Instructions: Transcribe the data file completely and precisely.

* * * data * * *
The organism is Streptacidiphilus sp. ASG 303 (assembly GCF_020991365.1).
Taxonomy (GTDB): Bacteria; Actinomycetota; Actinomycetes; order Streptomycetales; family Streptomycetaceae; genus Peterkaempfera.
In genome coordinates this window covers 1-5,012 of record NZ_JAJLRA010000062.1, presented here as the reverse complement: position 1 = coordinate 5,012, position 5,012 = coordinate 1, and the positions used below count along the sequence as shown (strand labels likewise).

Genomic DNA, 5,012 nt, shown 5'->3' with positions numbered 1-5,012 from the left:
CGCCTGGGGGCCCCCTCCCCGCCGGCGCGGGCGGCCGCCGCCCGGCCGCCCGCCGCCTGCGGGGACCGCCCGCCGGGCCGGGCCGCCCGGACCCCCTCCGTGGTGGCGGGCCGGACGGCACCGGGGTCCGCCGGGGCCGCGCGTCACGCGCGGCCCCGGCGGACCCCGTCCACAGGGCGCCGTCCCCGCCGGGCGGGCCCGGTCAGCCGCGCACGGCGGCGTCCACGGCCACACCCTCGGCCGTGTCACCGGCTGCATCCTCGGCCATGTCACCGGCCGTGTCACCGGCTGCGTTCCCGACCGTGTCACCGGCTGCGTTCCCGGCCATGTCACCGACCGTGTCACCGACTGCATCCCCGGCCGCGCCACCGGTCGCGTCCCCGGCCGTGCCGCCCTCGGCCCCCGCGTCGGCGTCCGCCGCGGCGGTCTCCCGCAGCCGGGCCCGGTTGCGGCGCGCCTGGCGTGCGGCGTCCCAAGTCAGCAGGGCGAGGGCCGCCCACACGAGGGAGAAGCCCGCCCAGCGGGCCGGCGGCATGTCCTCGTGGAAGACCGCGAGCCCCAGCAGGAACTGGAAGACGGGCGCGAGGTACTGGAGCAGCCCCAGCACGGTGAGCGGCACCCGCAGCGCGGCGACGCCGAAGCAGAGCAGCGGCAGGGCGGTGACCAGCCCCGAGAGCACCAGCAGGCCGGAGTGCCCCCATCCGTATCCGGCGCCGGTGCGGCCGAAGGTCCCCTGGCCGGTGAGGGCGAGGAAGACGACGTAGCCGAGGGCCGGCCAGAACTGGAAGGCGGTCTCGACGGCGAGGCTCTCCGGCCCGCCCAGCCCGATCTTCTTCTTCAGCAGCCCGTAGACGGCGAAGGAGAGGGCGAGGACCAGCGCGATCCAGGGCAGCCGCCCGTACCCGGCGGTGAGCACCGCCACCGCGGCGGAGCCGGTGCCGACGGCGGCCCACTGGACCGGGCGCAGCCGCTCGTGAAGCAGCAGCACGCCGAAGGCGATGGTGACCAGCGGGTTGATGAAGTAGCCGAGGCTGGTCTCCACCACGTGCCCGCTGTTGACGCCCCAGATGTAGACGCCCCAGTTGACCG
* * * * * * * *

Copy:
The organism is Streptacidiphilus sp. ASG 303 (assembly GCF_020991365.1).
Taxonomy (GTDB): Bacteria; Actinomycetota; Actinomycetes; order Streptomycetales; family Streptomycetaceae; genus Peterkaempfera.
In genome coordinates this window covers 1-5,012 of record NZ_JAJLRA010000062.1, presented here as the reverse complement: position 1 = coordinate 5,012, position 5,012 = coordinate 1, and the positions used below count along the sequence as shown (strand labels likewise).

Genomic DNA, 5,012 nt, shown 5'->3' with positions numbered 1-5,012 from the left:
CGCCTGGGGGCCCCCTCCCCGCCGGCGCGGGCGGCCGCCGCCCGGCCGCCCGCCGCCTGCGGGGACCGCCCGCCGGGCCGGGCCGCCCGGACCCCCTCCGTGGTGGCGGGCCGGACGGCACCGGGGTCCGCCGGGGCCGCGCGTCACGCGCGGCCCCGGCGGACCCCGTCCACAGGGCGCCGTCCCCGCCGGGCGGGCCCGGTCAGCCGCGCACGGCGGCGTCCACGGCCACACCCTCGGCCGTGTCACCGGCTGCATCCTCGGCCATGTCACCGGCCGTGTCACCGGCTGCGTTCCCGACCGTGTCACCGGCTGCGTTCCCGGCCATGTCACCGACCGTGTCACCGACTGCATCCCCGGCCGCGCCACCGGTCGCGTCCCCGGCCGTGCCGCCCTCGGCCCCCGCGTCGGCGTCCGCCGCGGCGGTCTCCCGCAGCCGGGCCCGGTTGCGGCGCGCCTGGCGTGCGGCGTCCCAAGTCAGCAGGGCGAGGGCCGCCCACACGAGGGAGAAGCCCGCCCAGCGGGCCGGCGGCATGTCCTCGTGGAAGACCGCGAGCCCCAGCAGGAACTGGAAGACGGGCGCGAGGTACTGGAGCAGCCCCAGCACGGTGAGCGGCACCCGCAGCGCGGCGACGCCGAAGCAGAGCAGCGGCAGGGCGGTGACCAGCCCCGAGAGCACCAGCAGGCCGGAGTGCCCCCATCCGTATCCGGCGCCGGTGCGGCCGAAGGTCCCCTGGCCGGTGAGGGCGAGGAAGACGACGTAGCCGAGGGCCGGCCAGAACTGGAAGGCGGTCTCGACGGCGAGGCTCTCCGGCCCGCCCAGCCCGATCTTCTTCTTCAGCAGCCCGTAGACGGCGAAGGAGAGGGCGAGGACCAGCGCGATCCAGGGCAGCCGCCCGTACCCGGCGGTGAGCACCGCCACCGCGGCGGAGCCGGTGCCGACGGCGGCCCACTGGACCGGGCGCAGCCGCTCGTGAAGCAGCAGCACGCCGAAGGCGATGGTGACCAGCGGGTTGATGAAGTAGCCGAGGCTGGTCTCCACCACGTGCCCGCTGTTGACGCCCCAGATGTAGACGCCCCAGTTGACCG